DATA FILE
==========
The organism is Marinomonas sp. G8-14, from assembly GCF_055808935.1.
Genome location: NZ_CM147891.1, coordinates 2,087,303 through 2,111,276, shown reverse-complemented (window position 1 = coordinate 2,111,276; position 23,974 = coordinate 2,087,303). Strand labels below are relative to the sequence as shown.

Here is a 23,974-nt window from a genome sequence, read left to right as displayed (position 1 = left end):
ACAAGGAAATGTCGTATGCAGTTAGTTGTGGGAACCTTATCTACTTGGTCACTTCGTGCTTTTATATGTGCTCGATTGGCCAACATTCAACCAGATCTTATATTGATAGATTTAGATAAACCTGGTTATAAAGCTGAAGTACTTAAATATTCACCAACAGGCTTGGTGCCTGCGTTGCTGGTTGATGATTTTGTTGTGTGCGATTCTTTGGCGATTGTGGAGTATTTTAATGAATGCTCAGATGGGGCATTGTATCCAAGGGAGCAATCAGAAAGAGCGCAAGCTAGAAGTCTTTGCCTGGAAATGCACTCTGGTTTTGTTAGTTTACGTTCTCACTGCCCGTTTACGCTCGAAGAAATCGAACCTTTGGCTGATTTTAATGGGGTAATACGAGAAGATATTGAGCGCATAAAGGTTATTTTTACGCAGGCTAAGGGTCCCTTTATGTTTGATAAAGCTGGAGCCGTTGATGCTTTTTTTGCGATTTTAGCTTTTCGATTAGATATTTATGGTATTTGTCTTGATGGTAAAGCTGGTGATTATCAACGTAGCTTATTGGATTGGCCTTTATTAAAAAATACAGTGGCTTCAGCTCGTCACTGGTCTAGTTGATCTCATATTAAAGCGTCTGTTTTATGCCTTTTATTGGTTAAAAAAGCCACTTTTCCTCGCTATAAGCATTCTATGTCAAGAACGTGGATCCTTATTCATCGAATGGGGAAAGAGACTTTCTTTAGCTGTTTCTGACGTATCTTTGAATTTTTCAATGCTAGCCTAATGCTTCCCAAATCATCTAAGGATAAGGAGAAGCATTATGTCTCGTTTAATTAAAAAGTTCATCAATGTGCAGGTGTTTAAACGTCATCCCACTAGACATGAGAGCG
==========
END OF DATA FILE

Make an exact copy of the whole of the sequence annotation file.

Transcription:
The organism is Marinomonas sp. G8-14, from assembly GCF_055808935.1.
Genome location: NZ_CM147891.1, coordinates 2,087,303 through 2,111,276, shown reverse-complemented (window position 1 = coordinate 2,111,276; position 23,974 = coordinate 2,087,303). Strand labels below are relative to the sequence as shown.

Here is a 23,974-nt window from a genome sequence, read left to right as displayed (position 1 = left end):
ACAAGGAAATGTCGTATGCAGTTAGTTGTGGGAACCTTATCTACTTGGTCACTTCGTGCTTTTATATGTGCTCGATTGGCCAACATTCAACCAGATCTTATATTGATAGATTTAGATAAACCTGGTTATAAAGCTGAAGTACTTAAATATTCACCAACAGGCTTGGTGCCTGCGTTGCTGGTTGATGATTTTGTTGTGTGCGATTCTTTGGCGATTGTGGAGTATTTTAATGAATGCTCAGATGGGGCATTGTATCCAAGGGAGCAATCAGAAAGAGCGCAAGCTAGAAGTCTTTGCCTGGAAATGCACTCTGGTTTTGTTAGTTTACGTTCTCACTGCCCGTTTACGCTCGAAGAAATCGAACCTTTGGCTGATTTTAATGGGGTAATACGAGAAGATATTGAGCGCATAAAGGTTATTTTTACGCAGGCTAAGGGTCCCTTTATGTTTGATAAAGCTGGAGCCGTTGATGCTTTTTTTGCGATTTTAGCTTTTCGATTAGATATTTATGGTATTTGTCTTGATGGTAAAGCTGGTGATTATCAACGTAGCTTATTGGATTGGCCTTTATTAAAAAATACAGTGGCTTCAGCTCGTCACTGGTCTAGTTGATCTCATATTAAAGCGTCTGTTTTATGCCTTTTATTGGTTAAAAAAGCCACTTTTCCTCGCTATAAGCATTCTATGTCAAGAACGTGGATCCTTATTCATCGAATGGGGAAAGAGACTTTCTTTAGCTGTTTCTGACGTATCTTTGAATTTTTCAATGCTAGCCTAATGCTTCCCAAATCATCTAAGGATAAGGAGAAGCATTATGTCTCGTTTAATTAAAAAGTTCATCAATGTGCAGGTGTTTAAACGTCATCCCACTAGACATGAGAGCG